1995, following the 1994 mid-terms.”

So Democrats’ idea of how to best govern is to emulate that which they condemned in Republicans?!!?

Or to copy it because they saw it, rhetoric aside, as politically effective, hmmm?

Paul

August 26th, 2010
12:05 pm

Scout

““A Muslim soldier says he won’t deploy to Iraq and he wants to leave the U.S. military””

Court martial.

Prison.

Release with a dishonorable discharge.

Independent

August 26th, 2010
12:07 pm

If the repubs take back the house, then it shows the great power of fox news and talk radio demogogery, all they have done is say no. It’s a 24/7 pile on obama.

Guess that’s a lot like the KY application the legacy media gave us when they inserted Obama?

USinUK

August 26th, 2010
12:08 pm

Paul – so your idea is to have the GOP kick the Dems and treat them like second-class UN-AMERICAN/AMERICA-HATING/UNPATRIOTIC citizens for 10+ years, then reward that behavior??

Where's My Party?

August 26th, 2010
12:08 pm

LOL….oh my…..a liberal talking about “compromise” and “cooperation”. That’s funny.

USinUK

August 26th, 2010
12:08 pm

what paul said – 12:05 –

this is a volunteer army. you don’t want to go to a warzone? don’t volunteer.

USinUK

August 26th, 2010
12:09 pm

“LOL….oh my…..a liberal talking about “compromise” and “cooperation”. That’s funny.”

I’m surprised a republican could even spell those words (much less know what they mean)

Paul

August 26th, 2010
12:09 pm

USinUK

How on earth did you get any of that from what I posted?

Saul Good

August 26th, 2010
12:10 pm

Path to congress: A building in Manhattan that 99.9999999% will never see… nor will it effect their lives in even the most smallest of ways…and hate for Mexicans (here legally or not)… it’s simply how the “right” brings their “base” to the polls. If/when they win… just like Dubya had Rove creating diversions to get him elected (gays and abortion)…well seems to me not ONE state allowed gays to be married when he was running…seems to me that abortions are still legal as well.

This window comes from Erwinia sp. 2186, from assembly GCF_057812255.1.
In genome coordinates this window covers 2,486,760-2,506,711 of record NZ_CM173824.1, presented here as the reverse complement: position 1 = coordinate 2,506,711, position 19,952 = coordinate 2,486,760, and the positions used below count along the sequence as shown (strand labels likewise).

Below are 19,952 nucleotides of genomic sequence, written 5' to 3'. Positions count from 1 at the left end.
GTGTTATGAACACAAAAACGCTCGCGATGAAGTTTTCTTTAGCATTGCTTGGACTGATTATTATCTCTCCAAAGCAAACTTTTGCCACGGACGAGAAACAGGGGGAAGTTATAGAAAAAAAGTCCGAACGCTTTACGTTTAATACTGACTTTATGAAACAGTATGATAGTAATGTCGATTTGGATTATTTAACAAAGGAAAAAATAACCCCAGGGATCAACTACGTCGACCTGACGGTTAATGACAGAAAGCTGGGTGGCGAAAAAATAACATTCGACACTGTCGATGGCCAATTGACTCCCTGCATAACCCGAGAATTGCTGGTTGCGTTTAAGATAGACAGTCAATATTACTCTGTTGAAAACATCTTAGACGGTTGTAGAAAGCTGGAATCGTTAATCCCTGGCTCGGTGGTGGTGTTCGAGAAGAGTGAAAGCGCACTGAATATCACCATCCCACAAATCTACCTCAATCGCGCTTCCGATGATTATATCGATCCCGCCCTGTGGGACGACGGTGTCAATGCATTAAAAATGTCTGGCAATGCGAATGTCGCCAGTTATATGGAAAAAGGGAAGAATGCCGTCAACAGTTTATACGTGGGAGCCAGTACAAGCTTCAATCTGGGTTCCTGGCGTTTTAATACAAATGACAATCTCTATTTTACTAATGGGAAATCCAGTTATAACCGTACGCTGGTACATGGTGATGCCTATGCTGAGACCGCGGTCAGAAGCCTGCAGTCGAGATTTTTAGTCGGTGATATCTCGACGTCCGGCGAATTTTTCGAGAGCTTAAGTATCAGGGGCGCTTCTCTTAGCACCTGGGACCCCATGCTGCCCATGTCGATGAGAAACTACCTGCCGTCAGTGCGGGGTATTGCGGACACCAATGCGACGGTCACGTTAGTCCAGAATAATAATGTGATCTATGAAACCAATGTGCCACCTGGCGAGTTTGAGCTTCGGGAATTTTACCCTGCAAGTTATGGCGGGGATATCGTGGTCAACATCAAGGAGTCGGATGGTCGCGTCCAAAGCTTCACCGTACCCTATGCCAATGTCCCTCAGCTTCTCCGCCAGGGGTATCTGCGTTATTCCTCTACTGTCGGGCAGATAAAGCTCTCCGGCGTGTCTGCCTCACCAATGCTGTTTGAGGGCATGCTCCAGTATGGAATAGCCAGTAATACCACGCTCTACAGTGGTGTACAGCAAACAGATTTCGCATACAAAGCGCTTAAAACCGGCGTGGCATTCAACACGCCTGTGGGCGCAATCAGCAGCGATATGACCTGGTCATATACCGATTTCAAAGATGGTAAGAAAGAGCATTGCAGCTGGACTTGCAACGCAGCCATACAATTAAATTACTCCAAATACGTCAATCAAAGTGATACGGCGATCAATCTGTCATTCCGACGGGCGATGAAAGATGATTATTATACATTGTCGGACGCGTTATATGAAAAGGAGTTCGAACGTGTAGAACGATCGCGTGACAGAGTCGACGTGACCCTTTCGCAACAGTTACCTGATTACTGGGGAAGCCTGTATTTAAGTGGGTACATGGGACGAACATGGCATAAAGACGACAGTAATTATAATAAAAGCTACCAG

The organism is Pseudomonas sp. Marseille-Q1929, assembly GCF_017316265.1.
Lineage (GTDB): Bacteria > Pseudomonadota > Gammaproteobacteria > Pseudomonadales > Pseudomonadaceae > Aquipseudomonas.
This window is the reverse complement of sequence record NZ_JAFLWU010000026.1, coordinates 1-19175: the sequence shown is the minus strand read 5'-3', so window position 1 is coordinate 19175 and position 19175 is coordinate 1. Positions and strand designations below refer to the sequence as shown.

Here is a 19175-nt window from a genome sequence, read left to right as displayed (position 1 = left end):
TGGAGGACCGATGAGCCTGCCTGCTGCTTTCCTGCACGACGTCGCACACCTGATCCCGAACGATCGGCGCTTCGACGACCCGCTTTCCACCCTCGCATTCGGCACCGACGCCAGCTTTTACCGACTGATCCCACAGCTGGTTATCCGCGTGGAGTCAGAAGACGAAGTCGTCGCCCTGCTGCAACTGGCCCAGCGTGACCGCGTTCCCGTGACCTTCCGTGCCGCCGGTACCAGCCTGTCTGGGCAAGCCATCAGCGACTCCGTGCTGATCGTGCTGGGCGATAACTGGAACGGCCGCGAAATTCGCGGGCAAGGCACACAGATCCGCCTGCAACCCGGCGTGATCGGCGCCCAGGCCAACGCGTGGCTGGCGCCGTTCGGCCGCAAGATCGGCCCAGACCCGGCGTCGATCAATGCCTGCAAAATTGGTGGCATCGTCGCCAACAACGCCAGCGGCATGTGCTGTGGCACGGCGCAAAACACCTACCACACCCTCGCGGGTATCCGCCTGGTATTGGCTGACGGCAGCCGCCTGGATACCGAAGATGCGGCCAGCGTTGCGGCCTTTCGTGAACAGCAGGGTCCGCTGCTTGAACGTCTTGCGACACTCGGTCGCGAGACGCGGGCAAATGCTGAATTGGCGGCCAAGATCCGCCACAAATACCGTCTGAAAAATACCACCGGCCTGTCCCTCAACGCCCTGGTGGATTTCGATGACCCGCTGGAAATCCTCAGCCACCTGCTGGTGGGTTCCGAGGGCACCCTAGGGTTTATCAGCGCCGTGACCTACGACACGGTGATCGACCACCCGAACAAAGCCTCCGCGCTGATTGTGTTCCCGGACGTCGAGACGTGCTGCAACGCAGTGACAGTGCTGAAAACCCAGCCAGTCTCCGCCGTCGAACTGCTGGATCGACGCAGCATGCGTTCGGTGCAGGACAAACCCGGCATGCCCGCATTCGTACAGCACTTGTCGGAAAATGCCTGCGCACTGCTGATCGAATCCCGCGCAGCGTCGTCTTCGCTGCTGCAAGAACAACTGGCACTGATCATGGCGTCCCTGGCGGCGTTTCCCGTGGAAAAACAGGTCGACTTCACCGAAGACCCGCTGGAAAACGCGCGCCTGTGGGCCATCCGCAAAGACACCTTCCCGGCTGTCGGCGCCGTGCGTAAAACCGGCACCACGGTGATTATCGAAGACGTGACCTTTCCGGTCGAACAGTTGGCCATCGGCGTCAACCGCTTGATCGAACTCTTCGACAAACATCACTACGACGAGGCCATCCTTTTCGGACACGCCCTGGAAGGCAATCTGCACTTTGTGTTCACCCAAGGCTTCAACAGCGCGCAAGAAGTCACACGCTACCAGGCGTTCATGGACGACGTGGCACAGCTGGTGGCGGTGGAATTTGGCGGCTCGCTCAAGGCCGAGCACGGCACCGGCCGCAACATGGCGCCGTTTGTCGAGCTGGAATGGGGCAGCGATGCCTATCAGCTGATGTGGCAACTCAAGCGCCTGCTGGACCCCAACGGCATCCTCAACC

Hate, bigotry and fear… it’s what the “right” runs on to get out their “peeps” to the polls….

Taylor

August 26th, 2010
12:10 pm

I’m tired of hearing about the “Party of No.” It’s a ridiculous sound-bite created by Democrats to vilify Republicans. Republicans have been saying “no” for very good reasons, which they have clearly stated. And they’ve been right. It’s not to be antagonistic or adversarial, but to regain necessary and appropriate control of and restraint in a government that’s completely out of control.

The only problem is that they haven’t really presented a comprehensive and cohesive plan to compare to (and combat) the Democrats’ moronic platform. Without a clear message of a better plan, we Republicans really have nothing to grab on to and “sell” to others (mostly independents). It’s a true leap of faith that, once installed, the Republicans will, in fact, develop and implement a strong program that makes sense and meets their stated objectives of controlling spending, reducing the size of government, investing in the private sector through tax cuts and incentives, etc. I’m willing to take that leap, but I expect a lot out of my party’s representatives and, if they don’t step up, they’ll definitely be hearing from me regularly.

ty webb

August 26th, 2010
12:10 pm

the question is not if ,but can speaker pelosi cry when she relinquishes her speakership? what with all the botox and all. And has anyone ever seen her blink?